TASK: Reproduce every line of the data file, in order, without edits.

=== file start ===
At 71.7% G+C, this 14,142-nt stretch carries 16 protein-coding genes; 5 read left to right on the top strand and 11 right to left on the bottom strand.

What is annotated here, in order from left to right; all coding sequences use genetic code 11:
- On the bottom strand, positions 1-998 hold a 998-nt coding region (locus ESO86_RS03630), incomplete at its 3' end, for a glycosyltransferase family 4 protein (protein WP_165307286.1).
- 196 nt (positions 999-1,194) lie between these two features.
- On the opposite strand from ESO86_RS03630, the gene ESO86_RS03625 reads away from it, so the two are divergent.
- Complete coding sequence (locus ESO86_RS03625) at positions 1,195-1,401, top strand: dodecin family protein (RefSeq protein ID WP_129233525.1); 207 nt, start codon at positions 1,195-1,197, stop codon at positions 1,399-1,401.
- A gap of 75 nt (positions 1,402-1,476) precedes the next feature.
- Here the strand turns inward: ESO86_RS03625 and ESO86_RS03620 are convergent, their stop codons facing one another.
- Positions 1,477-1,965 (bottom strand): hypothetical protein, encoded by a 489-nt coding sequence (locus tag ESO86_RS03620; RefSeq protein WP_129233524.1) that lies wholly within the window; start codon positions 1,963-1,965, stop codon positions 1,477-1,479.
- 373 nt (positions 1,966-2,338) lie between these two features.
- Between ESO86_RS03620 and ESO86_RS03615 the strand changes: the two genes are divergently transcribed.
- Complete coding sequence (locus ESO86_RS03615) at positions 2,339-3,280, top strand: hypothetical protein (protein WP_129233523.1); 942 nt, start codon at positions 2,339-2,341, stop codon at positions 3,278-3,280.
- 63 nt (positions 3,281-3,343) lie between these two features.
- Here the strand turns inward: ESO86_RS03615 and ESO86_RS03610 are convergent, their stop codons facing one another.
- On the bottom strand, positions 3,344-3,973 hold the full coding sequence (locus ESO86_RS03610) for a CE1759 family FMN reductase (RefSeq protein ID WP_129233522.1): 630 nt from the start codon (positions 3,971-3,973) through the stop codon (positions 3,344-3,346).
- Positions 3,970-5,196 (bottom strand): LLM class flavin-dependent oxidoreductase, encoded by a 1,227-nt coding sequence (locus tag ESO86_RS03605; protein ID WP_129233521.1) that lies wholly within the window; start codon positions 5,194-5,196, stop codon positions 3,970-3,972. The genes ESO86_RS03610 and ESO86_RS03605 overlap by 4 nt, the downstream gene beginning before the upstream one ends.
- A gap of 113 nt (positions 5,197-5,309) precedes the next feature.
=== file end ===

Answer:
At 71.7% G+C, this 14,142-nt stretch carries 16 protein-coding genes; 5 read left to right on the top strand and 11 right to left on the bottom strand.

What is annotated here, in order from left to right; all coding sequences use genetic code 11:
- On the bottom strand, positions 1-998 hold a 998-nt coding region (locus ESO86_RS03630), incomplete at its 3' end, for a glycosyltransferase family 4 protein (protein WP_165307286.1).
- 196 nt (positions 999-1,194) lie between these two features.
- On the opposite strand from ESO86_RS03630, the gene ESO86_RS03625 reads away from it, so the two are divergent.
- Complete coding sequence (locus ESO86_RS03625) at positions 1,195-1,401, top strand: dodecin family protein (RefSeq protein ID WP_129233525.1); 207 nt, start codon at positions 1,195-1,197, stop codon at positions 1,399-1,401.
- A gap of 75 nt (positions 1,402-1,476) precedes the next feature.
- Here the strand turns inward: ESO86_RS03625 and ESO86_RS03620 are convergent, their stop codons facing one another.
- Positions 1,477-1,965 (bottom strand): hypothetical protein, encoded by a 489-nt coding sequence (locus tag ESO86_RS03620; RefSeq protein WP_129233524.1) that lies wholly within the window; start codon positions 1,963-1,965, stop codon positions 1,477-1,479.
- 373 nt (positions 1,966-2,338) lie between these two features.
- Between ESO86_RS03620 and ESO86_RS03615 the strand changes: the two genes are divergently transcribed.
- Complete coding sequence (locus ESO86_RS03615) at positions 2,339-3,280, top strand: hypothetical protein (protein WP_129233523.1); 942 nt, start codon at positions 2,339-2,341, stop codon at positions 3,278-3,280.
- 63 nt (positions 3,281-3,343) lie between these two features.
- Here the strand turns inward: ESO86_RS03615 and ESO86_RS03610 are convergent, their stop codons facing one another.
- On the bottom strand, positions 3,344-3,973 hold the full coding sequence (locus ESO86_RS03610) for a CE1759 family FMN reductase (RefSeq protein ID WP_129233522.1): 630 nt from the start codon (positions 3,971-3,973) through the stop codon (positions 3,344-3,346).
- Positions 3,970-5,196 (bottom strand): LLM class flavin-dependent oxidoreductase, encoded by a 1,227-nt coding sequence (locus tag ESO86_RS03605; protein ID WP_129233521.1) that lies wholly within the window; start codon positions 5,194-5,196, stop codon positions 3,970-3,972. The genes ESO86_RS03610 and ESO86_RS03605 overlap by 4 nt, the downstream gene beginning before the upstream one ends.
- A gap of 113 nt (positions 5,197-5,309) precedes the next feature.